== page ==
The Mirage F.1C came about as a private venture by the French Dassault company while it had been engaged in a project designed to fulfil the future needs of the French Air Force (Armée de l´Air) for a modern jet aircraft capable of carrying out interception and tactical attack roles carrying conventional or nuclear armament. A variety of designs were put forward in order to replace the outstanding Mirage III family which were currently filling this role and these were originally designed the Mirage IIIT, Mirage IIIF, Mirage G and Mirage G8. The Armée de l´Air chose the most promising of these designs which was the Mirage G8 with a variable-sweep wing but as the military expected a prolonged development of this advanced (for the day) technology they also decided to go ahead with the simpler Mirage IIIF which could enter service sooner and help bridge the gap before the new G8A could be finished. Two prototypes of the IIIF designated F.2 and F.3 were ordered and these were to be powered by a JTF10 engine.
On top of these government contracts Dassault also decided to go ahead with their own simpler private venture design which featured a smaller airframe powered by an Atar 9K power plant. The first flight of the Mirage F.1 took place on 23rd December 1966 and production aircraft entered service with the Armée de l´Air as the F.1C single-seater fighter and F.1B two-seater trainer versions. During their service with France a number of these aircraft were upgraded by fitting of IFR probes which resulted in the designation F-1C-200. The Armée de l´Air also flew dedicated reconnaissance and a ground-attack versions of the MirageF.1 designated respectively as the F.1CR and CT, the latter being converted from the earlier F.1-200 airframes. A total of 246 Mirage F.1`s of all versions served with the French and Dassault also tried to offer the aircraft as the F.1E (E for European) version with a more powerful engine to Belgium, Denmark, the Netherlands and Norway as a replacement for their F-104 Starfighter`s but these countries chose the F-16 Fighting Falcon instead and the F.1E remained only as a prototype. Nevertheless two other European NATO members did fly the Mirage F.1 with Greece and Spain ordering the type and it was also exported successfully further afield. In South America Mirage F.1`s were ordered by Ecuador (F.1JA and JE two seaters) for the Fuerza Aerea Ecuatoriana while in Africa and Asia the Mirage F.1 proved especially popular, serving with the air forces of Gabon, South Africa, Morocco, Libya, Iran, Iraq, Jordan, Qatar and Kuwait. Flying with these air forces this variant of the famous Mirage family saw combat action the world, including mock dogfights over the Aegean between Greek F.1`s and Turkish fighters, French aircraft saw action over Chad, Libya, Afghanistan, Mali, Ivory Coast and even stood up against Iraqi Mirage F.1`s during the 1st Gulf War, Ecuadorian F.1`s were used in cross border skirmishes with Peru and South African Mirages also saw extensive action as a ground attack aircraft and fighter during the long Border War with Angola and Mozambique, often coming up against Cuban flown Soviet Mig 17, 21 and 23 jet fighters. Libyan F.1`s alo saw brief action during the Civil War of 2011 when several of them defecting to Malta.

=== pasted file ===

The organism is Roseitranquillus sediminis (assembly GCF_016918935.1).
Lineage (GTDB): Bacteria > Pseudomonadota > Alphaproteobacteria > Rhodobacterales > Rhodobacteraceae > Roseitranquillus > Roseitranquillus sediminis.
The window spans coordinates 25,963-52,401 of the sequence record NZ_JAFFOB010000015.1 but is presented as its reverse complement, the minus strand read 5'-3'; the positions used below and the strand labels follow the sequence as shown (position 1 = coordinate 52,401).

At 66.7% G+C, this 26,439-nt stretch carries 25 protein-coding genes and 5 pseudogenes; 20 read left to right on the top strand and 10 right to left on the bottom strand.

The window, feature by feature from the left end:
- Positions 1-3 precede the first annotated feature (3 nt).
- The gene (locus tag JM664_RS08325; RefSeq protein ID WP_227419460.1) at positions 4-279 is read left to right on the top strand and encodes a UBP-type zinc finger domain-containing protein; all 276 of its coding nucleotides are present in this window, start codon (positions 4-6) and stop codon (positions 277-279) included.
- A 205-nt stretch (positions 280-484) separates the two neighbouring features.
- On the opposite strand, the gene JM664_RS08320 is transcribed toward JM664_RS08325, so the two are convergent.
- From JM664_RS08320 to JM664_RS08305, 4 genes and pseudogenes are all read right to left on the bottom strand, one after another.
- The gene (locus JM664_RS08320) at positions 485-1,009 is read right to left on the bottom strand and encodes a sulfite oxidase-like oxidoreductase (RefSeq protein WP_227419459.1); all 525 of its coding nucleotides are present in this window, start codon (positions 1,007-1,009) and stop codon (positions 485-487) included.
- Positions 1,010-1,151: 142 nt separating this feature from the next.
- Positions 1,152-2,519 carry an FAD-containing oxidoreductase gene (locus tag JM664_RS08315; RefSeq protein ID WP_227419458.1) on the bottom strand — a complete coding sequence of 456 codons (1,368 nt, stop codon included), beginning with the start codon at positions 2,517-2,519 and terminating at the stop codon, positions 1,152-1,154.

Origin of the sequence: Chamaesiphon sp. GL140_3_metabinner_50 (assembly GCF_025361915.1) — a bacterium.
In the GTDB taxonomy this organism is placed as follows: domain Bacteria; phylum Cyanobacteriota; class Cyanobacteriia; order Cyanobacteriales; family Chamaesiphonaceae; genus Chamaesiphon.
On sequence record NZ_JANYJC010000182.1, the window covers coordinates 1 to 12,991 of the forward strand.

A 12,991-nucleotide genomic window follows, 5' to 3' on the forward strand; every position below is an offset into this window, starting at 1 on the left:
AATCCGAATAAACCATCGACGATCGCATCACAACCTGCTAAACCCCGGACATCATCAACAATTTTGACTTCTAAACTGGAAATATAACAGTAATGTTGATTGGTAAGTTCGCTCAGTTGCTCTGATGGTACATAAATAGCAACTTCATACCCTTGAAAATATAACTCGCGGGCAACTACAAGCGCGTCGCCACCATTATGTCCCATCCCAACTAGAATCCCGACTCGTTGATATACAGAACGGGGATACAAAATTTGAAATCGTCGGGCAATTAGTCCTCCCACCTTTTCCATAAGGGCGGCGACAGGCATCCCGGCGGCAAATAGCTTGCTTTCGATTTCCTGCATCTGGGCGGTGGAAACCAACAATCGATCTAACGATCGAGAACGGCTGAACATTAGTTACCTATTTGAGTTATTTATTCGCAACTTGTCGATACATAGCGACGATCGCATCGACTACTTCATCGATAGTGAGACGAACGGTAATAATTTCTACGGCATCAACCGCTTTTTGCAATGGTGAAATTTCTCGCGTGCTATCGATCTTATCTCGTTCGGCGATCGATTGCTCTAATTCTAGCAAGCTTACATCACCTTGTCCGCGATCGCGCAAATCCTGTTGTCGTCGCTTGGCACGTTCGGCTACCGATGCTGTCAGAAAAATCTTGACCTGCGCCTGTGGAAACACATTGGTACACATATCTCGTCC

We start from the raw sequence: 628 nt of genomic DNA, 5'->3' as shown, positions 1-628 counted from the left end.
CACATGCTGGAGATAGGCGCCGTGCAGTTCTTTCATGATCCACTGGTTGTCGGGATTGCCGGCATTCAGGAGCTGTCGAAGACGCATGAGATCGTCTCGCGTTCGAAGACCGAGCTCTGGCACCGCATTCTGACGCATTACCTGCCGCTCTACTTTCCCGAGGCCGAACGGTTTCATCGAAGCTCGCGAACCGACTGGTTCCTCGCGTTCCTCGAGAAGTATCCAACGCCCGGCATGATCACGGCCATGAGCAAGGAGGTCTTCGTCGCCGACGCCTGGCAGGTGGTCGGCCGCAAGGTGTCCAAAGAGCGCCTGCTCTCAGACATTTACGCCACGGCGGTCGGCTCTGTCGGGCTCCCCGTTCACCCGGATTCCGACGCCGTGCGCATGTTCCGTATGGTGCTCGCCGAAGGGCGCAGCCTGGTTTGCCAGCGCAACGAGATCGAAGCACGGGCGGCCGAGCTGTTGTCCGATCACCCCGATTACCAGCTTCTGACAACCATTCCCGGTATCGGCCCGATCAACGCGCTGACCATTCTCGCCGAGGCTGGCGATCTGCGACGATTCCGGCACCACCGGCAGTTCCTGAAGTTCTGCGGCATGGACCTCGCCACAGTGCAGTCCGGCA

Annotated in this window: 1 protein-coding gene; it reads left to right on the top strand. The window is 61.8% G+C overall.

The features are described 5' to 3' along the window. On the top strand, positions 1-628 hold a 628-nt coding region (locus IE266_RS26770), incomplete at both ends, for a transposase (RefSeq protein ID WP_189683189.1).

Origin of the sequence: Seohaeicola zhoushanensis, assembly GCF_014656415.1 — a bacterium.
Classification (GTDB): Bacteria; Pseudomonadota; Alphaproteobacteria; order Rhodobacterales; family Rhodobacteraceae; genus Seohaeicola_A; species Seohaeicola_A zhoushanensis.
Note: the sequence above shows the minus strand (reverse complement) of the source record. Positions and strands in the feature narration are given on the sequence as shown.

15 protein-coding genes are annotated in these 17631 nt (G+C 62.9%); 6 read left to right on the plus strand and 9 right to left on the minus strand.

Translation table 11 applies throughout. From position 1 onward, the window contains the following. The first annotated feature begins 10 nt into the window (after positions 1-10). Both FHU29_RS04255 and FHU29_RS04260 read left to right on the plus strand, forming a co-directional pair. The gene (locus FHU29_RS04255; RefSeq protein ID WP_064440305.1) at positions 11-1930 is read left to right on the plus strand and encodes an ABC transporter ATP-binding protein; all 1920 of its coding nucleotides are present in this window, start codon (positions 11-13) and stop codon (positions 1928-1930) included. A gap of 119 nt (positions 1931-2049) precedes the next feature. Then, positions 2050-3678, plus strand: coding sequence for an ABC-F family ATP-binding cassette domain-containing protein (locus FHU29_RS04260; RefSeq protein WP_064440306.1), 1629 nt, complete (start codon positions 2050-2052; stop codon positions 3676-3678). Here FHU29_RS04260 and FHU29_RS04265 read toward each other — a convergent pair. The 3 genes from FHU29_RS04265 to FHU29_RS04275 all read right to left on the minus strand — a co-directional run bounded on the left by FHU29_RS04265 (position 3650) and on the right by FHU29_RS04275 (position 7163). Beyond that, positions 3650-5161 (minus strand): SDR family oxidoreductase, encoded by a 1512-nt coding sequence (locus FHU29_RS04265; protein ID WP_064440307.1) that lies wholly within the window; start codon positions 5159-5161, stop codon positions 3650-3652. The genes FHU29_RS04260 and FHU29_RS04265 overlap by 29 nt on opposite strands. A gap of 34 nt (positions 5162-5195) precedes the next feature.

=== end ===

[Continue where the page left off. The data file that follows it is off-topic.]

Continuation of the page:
Although it is now quite an old aircraft the Mirage F.1 still sees frontline service with several countries including Libya which is bolstering its remaining fleet by buying some additional ex French aircraft, Gabon has bought six ex South African F.1AZ aircraft and Iran is believed to still fly some of the 24 ex Iraqi Mirage F.1BQ and EQ`s which defected here during the Gulf War.
Finely detailed model of the Mirage F.1C/C-200 comes on six styrene sprues and one with clear parts. The decal sheet offers markings for two French F.1C machines and two more of the later C-200 version witch were equipped with the in-flight refuelling boom. Three of them are greyish blue on the upper surface with silver painted undersurfaces and feature colourful markings of their respective fighter units. The fourth machine, operated over African Djibouti, sports a desert camouflage scheme and carries, along its underwing armament, also a centreline fuel tank with a shark mouth and eyes.